# Chapter 19 Magnetism and Electromagnetism. Magnets (19.1) 19.1 ► Magnets contain a mineral called magnetite also called lodestones ► Magnetism= the

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Interactions between magnetic poles ► ► Magnetic poles that are alike REPEL each other and magnetic poles that are unlike ATTRACT each other ► ► If you break a magnet in half what happens??   Two separate magnets or does it break into the south pole and north pole…

### Text of Chapter 19 Magnetism and Electromagnetism. Magnets (19.1) 19.1 ► Magnets contain a mineral called...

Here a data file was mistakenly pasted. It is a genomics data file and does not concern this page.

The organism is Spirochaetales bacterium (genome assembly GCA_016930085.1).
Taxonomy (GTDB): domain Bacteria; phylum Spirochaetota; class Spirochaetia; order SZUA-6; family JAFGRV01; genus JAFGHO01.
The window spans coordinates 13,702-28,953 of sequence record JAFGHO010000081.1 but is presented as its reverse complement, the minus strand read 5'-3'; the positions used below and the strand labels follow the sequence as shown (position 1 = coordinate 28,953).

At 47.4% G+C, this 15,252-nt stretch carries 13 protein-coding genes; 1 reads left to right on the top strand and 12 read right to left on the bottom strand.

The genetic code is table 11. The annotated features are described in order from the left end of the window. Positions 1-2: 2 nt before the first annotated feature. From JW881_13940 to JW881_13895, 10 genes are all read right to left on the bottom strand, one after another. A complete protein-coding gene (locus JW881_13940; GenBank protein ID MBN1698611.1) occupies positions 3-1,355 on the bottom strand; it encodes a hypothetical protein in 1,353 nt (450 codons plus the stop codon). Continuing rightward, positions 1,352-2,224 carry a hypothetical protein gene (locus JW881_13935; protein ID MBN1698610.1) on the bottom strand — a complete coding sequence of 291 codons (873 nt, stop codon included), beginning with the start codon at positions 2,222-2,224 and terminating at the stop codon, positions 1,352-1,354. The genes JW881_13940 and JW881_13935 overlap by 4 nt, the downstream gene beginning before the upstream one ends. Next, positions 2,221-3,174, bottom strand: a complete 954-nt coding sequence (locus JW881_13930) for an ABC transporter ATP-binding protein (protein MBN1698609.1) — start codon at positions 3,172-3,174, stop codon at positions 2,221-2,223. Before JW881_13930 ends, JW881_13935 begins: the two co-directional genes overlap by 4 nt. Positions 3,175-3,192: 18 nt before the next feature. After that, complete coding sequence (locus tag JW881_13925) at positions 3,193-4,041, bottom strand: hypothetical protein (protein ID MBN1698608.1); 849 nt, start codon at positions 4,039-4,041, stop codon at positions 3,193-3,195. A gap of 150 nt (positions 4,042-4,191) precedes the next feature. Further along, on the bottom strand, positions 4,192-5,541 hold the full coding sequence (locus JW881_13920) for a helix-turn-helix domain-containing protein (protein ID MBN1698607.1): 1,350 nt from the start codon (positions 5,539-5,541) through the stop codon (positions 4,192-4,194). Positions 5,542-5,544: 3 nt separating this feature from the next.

Chapter 19 Magnetism and Electromagnetism Magnets (19.1) 19.1 Magnets contain a mineral called magnetite also called lodestones Magnetism= the attraction of a magnet for another object Any shaped magnet has two ends that are each called a magnetic pole One pole will always point north One pole will always point south Interactions between magnetic poles Magnetic poles that are alike REPEL each other and magnetic poles that are unlike ATTRACT each other If you break a magnet in half what happens?? Two separate magnets or does it break into the south pole and north pole No, since magnetic field lines are continuous both inside and outside the magnetic you get two north poles and two south poles. Magnetic Fields Magnetic Field= the region of magnetic force around a magnet ( allows magnets to interact without touching) Magnetic Field Lines= map out the magnetic field around a magnet. *they spread out from one pole, curve around a magnet and return to the other pole (see figure 5 in book) The magnetic field can be seen by placing the magnet under a piece of paper with small iron filings on top. The filings line up in the shape of the field, as shown above. Inside a magnet Why do some materials have strong fields and some dont? The strength depends on the spinning and orbiting motion of the electrons ( which make up lots of tiny magnets) Magnetic domain= billions of atoms that all have magnetic fields that are lined up in the same way ( all face north pole at same time etc.) In a magnetized material all or most of the domains are arranged in the same direction. They are ALIGNED A material that shows strong magnetic effects is said to be a ferromagnetic material ferrum means iron in Latin Making Magnets A magnet can be made from a ferromagnetic material. You can do this by placing an unmagnetized material in a strong magnetic field or by rubbing it with a strong magnet. Example: paper clips can be attracted to a magnetic material when placed in their magnetic field Permanent magnet = A magnet made of a material that keeps its magnetism. How do you destroy a magnet?? Magnets lose their magnetism when their domains become randomly arranged or unaligned. Ways to destroy it 1. Drop it or strike it hard (knocking out of alignment) 2. Heat it to a high temperature (particles vibrate fast) What happens when you break a magnet? When you break a magnet you create another magnet with its own north and south pole. Magnetic Earth (19.2) Compass= a device that has a magnetized needle that can spin freely. - Compass needle usually point North. Earth as a magnet The Earth has an immense magnetic field surrounding it, just as there is a magnetic field around a bar magnet! This is why a compass works- the magnetized needle aligns itself with the Earths magnetic field Magnetic declination The geographic south and north pole is different from the magnetic south and north pole- the angle between the two points ( geographic and magnetic poles) is called the magnetic declination * This changes over time because the magnetic poles move slowly!! Magnetosphere Earths magnetic field affects the movements of electrically charge particles in space and on Earth! Van Allen belts= Two doughnut shaped regions above the Earths surface. These regions contain electrons and protons traveling very fast. Not dangerous to us! Solar wind= a stream of electrically charged particles flowing at high speeds from the sun. The solar wind helps to shape the Earths magnetosphere The magnetosphere is constantly changing due to solar wind! Effect of Earths magnetic fields Because the Earth produces strong magnetic fields it can also make magnets! -Causes domains to line up in the same direction Earths magnetic field also acts on rocks that contain magnetic material creating a permanent record when the molten rock hardens. Electric Current and magnetic fields (19.3) Electric charge- electrons are negatively charged(-) and protons are positively charged (+) Electric current= the flow of charge through a material. The amount of charge is measured in the ampere or amp or A The number of amps tells the amount of charge flowing past a given point each second **An electric current produces a magnetic field!! Moving charge and magnetism All magnetism is caused by the movement of charges. Electric circuits Electric Circuit= a complete path through which electric charges can flow. Current ONLY flows through an electric circuit! A circuit needs three things.. 1. a source of electrical energy 2. devices that are run by electrical energy ( ex. Radio, computer, light bulb) 3. connected by conducting wires and a switch Conductors and Insulators Conductor= electric currents flow freely through these materials and are loosely bound to their atoms ( ex. Copper, silver, iron, and aluminum) ( ex. Copper, silver, iron, and aluminum) Insulator= a different kind of material in which charges are not able to move freely and the atoms are bound tightly together! Electrical Resistance Resistor= uses electrical energy as it interferes with or resists the flow of charge Resistance= the opposition to the movement of charges flowing through a material Resistance of the material depends on its atomic structure ( close together vs. spread out) Thomas Edison used resistance (current) when he developed the electric light bulb- he used Tungsten because it can get hot enough to glow without melting! Superconductor= a material that has no electrical resistance- this means that there is NO loss of energy! Very low temperatures are required for a superconductor Why would using superconductors reduce wasted energy?? Electromagnets Solenoids= A current carrying coil of wire with many loops, A solenoid creates a magnetic field that can be turned off and on by switching the current off and on! The north and south poles change with the direction of the current Multiplying Magnetism A solenoid with an ferromagnetic core is called an Electromagnet The temporary field of an electromagnet is produced by the current in the wire and the magnetized core An electromagnet is a strong magnet that can be turned off and on How do you increase the strength of an electromagnet? 1. Increase the current in the solenoid 2. Add more loops of wire to the solenoid 3. Wind the coils around the solenoid closer together 4. Using a stronger ferromagnetic core Recording Information Electromagnets are used to record information onto audiotapes, videotapes, computer disks and credit cards Magnetized particles are put into a pattern that can later be translated into information/sound/video.